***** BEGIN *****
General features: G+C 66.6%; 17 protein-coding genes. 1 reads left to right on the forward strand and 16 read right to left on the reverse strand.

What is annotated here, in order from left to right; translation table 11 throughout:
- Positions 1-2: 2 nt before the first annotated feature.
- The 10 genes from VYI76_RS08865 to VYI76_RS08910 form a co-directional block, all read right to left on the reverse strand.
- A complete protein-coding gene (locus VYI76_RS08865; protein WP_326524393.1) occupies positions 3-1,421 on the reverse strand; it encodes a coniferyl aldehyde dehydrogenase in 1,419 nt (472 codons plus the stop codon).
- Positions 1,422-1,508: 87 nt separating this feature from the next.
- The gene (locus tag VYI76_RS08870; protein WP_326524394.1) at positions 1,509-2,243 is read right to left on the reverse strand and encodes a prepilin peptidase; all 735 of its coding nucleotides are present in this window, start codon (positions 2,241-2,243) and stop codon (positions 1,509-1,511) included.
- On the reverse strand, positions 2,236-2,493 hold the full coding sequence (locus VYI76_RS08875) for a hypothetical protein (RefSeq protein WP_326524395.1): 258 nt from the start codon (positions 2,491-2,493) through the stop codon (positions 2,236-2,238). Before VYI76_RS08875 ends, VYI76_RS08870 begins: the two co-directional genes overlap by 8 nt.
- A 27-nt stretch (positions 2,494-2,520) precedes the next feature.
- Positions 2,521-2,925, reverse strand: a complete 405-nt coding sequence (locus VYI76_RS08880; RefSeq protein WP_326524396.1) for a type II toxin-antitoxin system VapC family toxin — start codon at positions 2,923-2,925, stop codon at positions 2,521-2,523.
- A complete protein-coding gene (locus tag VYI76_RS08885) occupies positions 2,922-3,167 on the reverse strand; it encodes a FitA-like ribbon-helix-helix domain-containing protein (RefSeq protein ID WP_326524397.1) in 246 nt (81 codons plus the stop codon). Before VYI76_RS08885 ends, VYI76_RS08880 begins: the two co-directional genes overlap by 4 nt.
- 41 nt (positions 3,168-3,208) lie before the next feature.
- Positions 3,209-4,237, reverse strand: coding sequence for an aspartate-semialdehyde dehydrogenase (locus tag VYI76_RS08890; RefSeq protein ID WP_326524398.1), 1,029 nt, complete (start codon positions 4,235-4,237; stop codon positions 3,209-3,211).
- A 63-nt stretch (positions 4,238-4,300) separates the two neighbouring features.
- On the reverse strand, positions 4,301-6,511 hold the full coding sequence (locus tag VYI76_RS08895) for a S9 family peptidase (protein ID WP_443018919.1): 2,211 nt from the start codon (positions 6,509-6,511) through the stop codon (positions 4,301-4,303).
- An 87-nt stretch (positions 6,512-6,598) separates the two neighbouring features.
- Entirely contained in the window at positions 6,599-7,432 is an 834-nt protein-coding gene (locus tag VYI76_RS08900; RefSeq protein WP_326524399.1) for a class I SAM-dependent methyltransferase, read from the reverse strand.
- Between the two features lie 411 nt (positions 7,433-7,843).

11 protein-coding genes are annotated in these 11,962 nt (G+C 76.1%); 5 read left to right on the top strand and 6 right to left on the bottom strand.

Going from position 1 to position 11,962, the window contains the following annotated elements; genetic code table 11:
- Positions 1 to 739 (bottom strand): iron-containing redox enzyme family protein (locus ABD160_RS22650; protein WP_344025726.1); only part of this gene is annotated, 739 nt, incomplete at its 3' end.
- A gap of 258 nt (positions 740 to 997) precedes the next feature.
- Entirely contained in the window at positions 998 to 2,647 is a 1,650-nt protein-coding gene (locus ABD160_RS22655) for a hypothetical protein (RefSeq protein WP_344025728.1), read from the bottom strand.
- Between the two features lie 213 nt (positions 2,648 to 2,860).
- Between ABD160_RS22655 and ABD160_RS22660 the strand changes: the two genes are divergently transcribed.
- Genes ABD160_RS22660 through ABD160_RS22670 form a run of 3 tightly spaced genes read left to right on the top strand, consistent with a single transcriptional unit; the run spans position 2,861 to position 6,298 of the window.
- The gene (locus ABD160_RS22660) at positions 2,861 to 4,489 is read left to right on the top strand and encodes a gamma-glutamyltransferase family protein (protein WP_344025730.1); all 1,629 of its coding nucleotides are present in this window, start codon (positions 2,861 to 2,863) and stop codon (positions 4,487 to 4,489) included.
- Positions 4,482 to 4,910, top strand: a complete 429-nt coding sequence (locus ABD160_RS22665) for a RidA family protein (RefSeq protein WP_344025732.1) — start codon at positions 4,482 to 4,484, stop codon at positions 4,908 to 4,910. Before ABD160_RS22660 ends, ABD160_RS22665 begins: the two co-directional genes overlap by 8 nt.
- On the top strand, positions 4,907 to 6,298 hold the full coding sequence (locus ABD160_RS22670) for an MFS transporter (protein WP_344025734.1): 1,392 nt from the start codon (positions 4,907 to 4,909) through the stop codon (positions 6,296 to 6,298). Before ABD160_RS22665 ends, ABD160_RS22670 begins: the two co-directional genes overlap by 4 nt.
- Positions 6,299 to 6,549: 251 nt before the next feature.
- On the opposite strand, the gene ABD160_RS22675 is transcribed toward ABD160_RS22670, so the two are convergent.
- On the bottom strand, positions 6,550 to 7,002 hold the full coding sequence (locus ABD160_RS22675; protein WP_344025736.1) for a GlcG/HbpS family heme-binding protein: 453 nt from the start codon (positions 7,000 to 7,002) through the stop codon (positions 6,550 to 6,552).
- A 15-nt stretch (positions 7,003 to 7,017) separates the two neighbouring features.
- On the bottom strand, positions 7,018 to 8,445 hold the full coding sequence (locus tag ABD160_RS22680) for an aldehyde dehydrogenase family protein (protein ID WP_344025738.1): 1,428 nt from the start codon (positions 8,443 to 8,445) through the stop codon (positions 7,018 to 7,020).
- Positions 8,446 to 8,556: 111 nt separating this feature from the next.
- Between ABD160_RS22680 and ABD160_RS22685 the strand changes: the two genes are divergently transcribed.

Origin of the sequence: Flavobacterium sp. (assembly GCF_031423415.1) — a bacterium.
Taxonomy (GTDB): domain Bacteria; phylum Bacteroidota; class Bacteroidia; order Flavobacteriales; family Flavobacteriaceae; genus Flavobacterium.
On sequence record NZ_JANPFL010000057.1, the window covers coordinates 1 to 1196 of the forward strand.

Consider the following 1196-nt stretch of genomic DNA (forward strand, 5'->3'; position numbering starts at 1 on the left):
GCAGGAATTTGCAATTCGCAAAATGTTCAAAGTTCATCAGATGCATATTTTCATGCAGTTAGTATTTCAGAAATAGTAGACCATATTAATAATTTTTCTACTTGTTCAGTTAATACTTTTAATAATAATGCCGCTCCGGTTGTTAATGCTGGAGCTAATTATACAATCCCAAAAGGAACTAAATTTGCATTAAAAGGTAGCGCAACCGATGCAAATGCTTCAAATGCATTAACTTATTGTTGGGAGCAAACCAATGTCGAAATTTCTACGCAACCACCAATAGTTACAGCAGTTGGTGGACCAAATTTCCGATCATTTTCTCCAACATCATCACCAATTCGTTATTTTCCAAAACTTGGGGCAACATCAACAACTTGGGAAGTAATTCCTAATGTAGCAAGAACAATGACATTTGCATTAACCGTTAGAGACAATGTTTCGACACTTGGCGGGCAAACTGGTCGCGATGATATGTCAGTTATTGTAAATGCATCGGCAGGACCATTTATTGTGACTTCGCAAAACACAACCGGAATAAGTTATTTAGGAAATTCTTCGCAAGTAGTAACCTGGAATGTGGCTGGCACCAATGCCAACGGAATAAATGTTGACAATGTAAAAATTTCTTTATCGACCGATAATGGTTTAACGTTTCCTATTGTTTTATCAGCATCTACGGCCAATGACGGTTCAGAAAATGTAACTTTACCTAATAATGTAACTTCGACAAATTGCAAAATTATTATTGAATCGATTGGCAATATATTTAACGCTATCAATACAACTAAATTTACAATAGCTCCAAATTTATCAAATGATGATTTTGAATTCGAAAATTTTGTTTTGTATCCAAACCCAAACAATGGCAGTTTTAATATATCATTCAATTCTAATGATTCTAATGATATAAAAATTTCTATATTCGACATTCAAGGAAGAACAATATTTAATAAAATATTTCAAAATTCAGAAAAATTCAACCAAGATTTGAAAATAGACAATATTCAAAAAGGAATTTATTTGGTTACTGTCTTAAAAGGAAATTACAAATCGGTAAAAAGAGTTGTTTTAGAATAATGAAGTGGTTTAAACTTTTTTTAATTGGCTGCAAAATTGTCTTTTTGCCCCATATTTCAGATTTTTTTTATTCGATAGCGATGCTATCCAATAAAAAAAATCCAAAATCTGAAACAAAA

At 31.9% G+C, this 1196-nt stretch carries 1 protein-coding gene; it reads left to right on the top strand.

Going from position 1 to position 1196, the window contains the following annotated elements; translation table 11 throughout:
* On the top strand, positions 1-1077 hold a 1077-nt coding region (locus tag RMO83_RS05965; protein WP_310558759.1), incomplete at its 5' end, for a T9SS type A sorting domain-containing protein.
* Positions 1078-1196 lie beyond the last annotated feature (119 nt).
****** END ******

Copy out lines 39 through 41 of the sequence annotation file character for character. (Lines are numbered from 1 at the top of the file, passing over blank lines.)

On sequence record NZ_JANPFL010000057.1, the window covers coordinates 1 to 1196 of the forward strand.

Consider the following 1196-nt stretch of genomic DNA (forward strand, 5'->3'; position numbering starts at 1 on the left):
GCAGGAATTTGCAATTCGCAAAATGTTCAAAGTTCATCAGATGCATATTTTCATGCAGTTAGTATTTCAGAAATAGTAGACCATATTAATAATTTTTCTACTTGTTCAGTTAATACTTTTAATAATAATGCCGCTCCGGTTGTTAATGCTGGAGCTAATTATACAATCCCAAAAGGAACTAAATTTGCATTAAAAGGTAGCGCAACCGATGCAAATGCTTCAAATGCATTAACTTATTGTTGGGAGCAAACCAATGTCGAAATTTCTACGCAACCACCAATAGTTACAGCAGTTGGTGGACCAAATTTCCGATCATTTTCTCCAACATCATCACCAATTCGTTATTTTCCAAAACTTGGGGCAACATCAACAACTTGGGAAGTAATTCCTAATGTAGCAAGAACAATGACATTTGCATTAACCGTTAGAGACAATGTTTCGACACTTGGCGGGCAAACTGGTCGCGATGATATGTCAGTTATTGTAAATGCATCGGCAGGACCATTTATTGTGACTTCGCAAAACACAACCGGAATAAGTTATTTAGGAAATTCTTCGCAAGTAGTAACCTGGAATGTGGCTGGCACCAATGCCAACGGAATAAATGTTGACAATGTAAAAATTTCTTTATCGACCGATAATGGTTTAACGTTTCCTATTGTTTTATCAGCATCTACGGCCAATGACGGTTCAGAAAATGTAACTTTACCTAATAATGTAACTTCGACAAATTGCAAAATTATTATTGAATCGATTGGCAATATATTTAACGCTATCAATACAACTAAATTTACAATAGCTCCAAATTTATCAAATGATGATTTTGAATTCGAAAATTTTGTTTTGTATCCAAACCCAAACAATGGCAGTTTTAATATATCATTCAATTCTAATGATTCTAATGATATAAAAATTTCTATATTCGACATTCAAGGAAGAACAATATTTAATAAAATATTTCAAAATTCAGAAAAATTCAACCAAGATTTGAAAATAGACAATATTCAAAAAGGAATTTATTTGGTTACTGTCTTAAAAGGAAATTACAAATCGGTAAAAAGAGTTGTTTTAGAATAATGAAGTGGTTTAAACTTTTTTTAATTGGCTGCAAAATTGTCTTTTTGCCCCATATTTCAGATTTTTTTTATTCGATAGCGATGCTATCCAATAAAAAAAATCCAAAATCTGAAACAAAA